Analyzing subset of microbiome data


I am relatively new to microbiome data analysis and I was wondering if someone with more experience could provide some advice.

I am collaborating with another research group who has been collecting 16S data on children at multiple ages. They have sent me a phylogenetic tree, an OTU table, and a metadata file for a dataset which includes samples at Age 1 and samples at Age 2.

My question is, if I am interested in analyzing data from these two ages separately, will having them in one dataset which combines the two ages and one phylogenetic tree produce different diversity results than if I were to separately generate phylogenetic trees and then diversity metrics for the sample at each age?

Thank you in advance for any insight you can provide!

Hi @fquerdasi,

Welcome to the :qiime2: forum!

I think the short answer is “possibly, but probably not enough to matter”. (At least not in my practice.) If we break down the steps in your distance calculation:

  1. Building the phylogeny - this is dictated by the avaliable sequences if you go de novo (i.e. MAFTT), partially dictated if you use fragment insertion, and ignored with closed reference OTUs. I dont know how much benchmarking has ben done around exactly where things end up in which trees based on the sequences, but the general asssumption is that they all generally end up in the same place. Or at least close enough for diversity-level estimation, which is what you’re doing here.

  2. Rarefaction. I’m assuming you plan do use something like UniFrac distance if you’re asking about phylogeny. You’ll need to do normalization and rarefaction. Because rarefaction is a stochastic process, you may see small variation in tables an distances based on which random version you get. This issue is more pronounced when you focus on unweighted metrics. You can avoid the rarefaction problem with Aitchison distance, or rPCA (which is a slightly different discussion :slightly_smiling_face:).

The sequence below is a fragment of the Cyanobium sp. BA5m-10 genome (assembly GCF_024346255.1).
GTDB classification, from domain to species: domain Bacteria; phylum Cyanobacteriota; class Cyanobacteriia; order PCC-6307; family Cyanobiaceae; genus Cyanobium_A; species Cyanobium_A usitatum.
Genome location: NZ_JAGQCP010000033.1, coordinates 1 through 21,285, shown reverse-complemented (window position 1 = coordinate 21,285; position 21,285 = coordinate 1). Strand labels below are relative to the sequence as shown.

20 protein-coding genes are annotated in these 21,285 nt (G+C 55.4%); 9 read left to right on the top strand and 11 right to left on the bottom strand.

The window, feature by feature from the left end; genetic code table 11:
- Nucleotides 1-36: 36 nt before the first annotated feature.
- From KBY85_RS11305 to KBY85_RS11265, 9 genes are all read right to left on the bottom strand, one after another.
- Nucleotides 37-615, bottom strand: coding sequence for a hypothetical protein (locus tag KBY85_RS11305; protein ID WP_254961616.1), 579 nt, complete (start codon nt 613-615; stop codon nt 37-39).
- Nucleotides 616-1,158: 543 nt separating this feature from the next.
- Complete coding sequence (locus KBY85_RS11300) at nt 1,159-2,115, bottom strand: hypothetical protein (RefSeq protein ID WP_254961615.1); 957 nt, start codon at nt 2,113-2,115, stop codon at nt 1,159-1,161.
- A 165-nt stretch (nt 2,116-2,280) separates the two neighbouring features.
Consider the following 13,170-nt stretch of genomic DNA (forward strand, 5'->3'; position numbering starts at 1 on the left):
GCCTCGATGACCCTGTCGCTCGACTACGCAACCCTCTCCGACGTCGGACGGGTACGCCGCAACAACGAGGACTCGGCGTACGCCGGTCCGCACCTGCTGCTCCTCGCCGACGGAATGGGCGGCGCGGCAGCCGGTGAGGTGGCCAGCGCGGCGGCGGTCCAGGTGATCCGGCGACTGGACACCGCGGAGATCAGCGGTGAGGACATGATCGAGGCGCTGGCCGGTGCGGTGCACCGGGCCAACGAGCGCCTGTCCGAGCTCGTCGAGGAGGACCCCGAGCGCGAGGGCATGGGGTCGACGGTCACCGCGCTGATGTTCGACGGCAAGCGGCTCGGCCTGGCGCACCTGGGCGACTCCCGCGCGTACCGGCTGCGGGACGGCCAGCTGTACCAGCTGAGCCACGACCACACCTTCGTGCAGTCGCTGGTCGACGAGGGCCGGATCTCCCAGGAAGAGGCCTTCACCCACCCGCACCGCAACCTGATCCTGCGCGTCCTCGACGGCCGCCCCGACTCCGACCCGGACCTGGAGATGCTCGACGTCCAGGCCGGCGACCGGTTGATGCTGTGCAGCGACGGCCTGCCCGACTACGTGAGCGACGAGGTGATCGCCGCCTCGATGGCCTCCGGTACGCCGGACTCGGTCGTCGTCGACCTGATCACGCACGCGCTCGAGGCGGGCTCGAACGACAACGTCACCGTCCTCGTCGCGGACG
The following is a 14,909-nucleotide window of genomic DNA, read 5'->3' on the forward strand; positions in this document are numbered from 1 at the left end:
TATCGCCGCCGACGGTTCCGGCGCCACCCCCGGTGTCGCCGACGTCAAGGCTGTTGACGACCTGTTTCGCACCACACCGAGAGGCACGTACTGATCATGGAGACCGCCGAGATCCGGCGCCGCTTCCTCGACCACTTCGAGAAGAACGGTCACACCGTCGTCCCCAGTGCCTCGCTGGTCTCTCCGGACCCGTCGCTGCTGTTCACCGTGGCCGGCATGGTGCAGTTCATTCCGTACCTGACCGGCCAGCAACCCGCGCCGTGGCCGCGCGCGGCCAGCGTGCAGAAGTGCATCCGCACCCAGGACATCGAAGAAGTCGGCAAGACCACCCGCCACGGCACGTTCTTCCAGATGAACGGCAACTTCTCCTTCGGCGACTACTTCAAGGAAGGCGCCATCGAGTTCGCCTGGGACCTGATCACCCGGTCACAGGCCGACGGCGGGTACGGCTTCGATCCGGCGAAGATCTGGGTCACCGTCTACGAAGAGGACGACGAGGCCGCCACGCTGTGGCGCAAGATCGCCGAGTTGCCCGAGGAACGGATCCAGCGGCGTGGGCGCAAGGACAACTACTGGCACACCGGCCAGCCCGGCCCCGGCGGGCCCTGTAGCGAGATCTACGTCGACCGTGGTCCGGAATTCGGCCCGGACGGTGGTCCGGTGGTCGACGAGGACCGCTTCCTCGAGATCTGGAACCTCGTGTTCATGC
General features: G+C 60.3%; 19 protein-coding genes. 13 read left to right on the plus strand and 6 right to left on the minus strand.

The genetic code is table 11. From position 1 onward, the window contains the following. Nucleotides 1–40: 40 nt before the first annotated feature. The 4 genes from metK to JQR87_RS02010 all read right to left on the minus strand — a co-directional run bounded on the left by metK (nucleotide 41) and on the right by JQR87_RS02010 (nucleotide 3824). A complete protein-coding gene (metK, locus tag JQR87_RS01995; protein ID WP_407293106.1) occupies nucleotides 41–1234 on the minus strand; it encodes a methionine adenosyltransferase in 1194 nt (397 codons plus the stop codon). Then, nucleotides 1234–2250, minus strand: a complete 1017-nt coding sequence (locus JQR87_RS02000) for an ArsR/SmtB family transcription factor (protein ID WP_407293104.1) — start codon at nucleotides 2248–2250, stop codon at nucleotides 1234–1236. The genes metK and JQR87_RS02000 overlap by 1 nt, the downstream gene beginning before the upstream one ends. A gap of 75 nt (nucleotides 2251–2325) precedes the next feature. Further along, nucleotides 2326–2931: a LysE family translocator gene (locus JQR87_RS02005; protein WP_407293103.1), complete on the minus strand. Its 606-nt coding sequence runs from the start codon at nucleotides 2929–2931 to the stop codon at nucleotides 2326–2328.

3. Distances themelves. Once you’ve calculated the distance, however you’ve calculateed it, the relationship betweeen the two points shouldn’t change. Theoretically, the distance between my house :house: and my favorite burrito place :burrito: is fixed. It doesn’t care about the distance between my house :house: and the best place in two to get ramen :stew:. (Although there is a slightly confusing relationshsip betwen th three distances.) Or, to put it another way, the distances between cities in California depends only on the cities in California and doesn’t care about whether or not your atlas also has information about Arizona.

My approach tends to be building one tree, rarifying once, and then calculating my distances and filtering. Some is sheer practicality: building my table and distance matrix are often the most computationally intensive steps in processing my microbiome data and I have to pay for super computer time. If i only do it once and then filter it, then it costs less. It also means that I’m dealing with fewer sources of stochastic variation in my analyssi, which can be nice for reproducibility, especially because QIIME 2 doesn’t have a seed for rarefaction.

There are, however, certain caveats.

  • If you feature table changes, you have to re-calculate distance
  • If you filter your samples, your stats and visualizations need to be updated. Ordinations are based on the avaliable samples to drive clustering, so, if you hide samples, you’re going to misrepresent your data.
  • Filtering samples holds true for the DEICODE rPCA technique: if you filter your data, you’ll have to re-calculate.



Thank you so much, Justine, for that thorough and incredibly helpful answer!